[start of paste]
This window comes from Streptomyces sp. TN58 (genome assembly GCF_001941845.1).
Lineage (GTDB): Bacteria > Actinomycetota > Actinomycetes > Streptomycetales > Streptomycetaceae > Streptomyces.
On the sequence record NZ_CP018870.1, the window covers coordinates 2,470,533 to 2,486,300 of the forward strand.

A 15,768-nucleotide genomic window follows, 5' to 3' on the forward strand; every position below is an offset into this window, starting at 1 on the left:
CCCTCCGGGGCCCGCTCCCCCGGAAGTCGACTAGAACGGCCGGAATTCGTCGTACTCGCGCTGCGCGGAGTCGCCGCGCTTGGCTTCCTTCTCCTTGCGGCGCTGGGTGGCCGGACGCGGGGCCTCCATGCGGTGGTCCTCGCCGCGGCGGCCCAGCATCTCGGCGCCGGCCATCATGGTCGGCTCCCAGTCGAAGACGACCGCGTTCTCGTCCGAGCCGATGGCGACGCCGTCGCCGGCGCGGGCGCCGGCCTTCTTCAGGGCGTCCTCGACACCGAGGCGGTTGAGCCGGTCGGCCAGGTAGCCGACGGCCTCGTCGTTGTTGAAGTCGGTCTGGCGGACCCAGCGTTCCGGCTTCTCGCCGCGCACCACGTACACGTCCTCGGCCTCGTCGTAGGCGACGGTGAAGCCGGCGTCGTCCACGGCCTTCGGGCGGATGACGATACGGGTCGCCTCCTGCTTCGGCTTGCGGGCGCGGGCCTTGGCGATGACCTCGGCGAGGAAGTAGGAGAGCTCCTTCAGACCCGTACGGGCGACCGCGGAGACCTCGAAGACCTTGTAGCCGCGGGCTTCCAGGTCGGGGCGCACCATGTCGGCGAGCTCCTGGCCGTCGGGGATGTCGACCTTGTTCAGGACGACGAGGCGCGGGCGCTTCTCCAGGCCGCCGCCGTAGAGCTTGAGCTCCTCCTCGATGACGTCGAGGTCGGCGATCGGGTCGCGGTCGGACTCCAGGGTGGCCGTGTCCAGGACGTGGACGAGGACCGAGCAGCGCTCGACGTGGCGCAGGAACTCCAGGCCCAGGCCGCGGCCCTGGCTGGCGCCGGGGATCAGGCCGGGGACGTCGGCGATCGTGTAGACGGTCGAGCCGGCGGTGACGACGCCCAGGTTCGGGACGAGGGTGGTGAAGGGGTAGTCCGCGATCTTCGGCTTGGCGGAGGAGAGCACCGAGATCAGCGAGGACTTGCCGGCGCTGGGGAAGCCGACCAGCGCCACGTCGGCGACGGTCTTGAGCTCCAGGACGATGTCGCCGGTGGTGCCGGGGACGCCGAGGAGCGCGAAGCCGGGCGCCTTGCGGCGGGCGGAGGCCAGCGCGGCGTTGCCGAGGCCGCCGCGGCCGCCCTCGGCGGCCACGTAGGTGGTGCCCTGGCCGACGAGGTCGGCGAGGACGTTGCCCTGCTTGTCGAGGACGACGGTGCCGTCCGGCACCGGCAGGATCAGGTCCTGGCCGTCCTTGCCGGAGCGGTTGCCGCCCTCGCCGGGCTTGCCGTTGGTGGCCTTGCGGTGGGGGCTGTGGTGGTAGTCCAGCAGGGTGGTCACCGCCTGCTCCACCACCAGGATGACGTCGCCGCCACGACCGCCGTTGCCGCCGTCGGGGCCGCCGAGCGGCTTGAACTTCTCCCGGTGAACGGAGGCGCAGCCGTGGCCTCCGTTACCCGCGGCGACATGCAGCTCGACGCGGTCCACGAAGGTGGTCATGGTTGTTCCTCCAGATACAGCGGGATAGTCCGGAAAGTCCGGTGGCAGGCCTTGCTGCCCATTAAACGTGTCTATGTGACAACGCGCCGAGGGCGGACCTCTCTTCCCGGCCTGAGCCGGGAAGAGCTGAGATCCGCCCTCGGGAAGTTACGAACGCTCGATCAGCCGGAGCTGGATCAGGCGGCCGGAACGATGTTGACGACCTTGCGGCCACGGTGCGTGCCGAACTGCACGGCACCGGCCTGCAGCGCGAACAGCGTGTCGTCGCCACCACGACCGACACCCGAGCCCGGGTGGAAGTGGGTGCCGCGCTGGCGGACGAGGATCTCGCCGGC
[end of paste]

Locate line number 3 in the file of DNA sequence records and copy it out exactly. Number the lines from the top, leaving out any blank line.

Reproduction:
On the sequence record NZ_CP018870.1, the window covers coordinates 2,470,533 to 2,486,300 of the forward strand.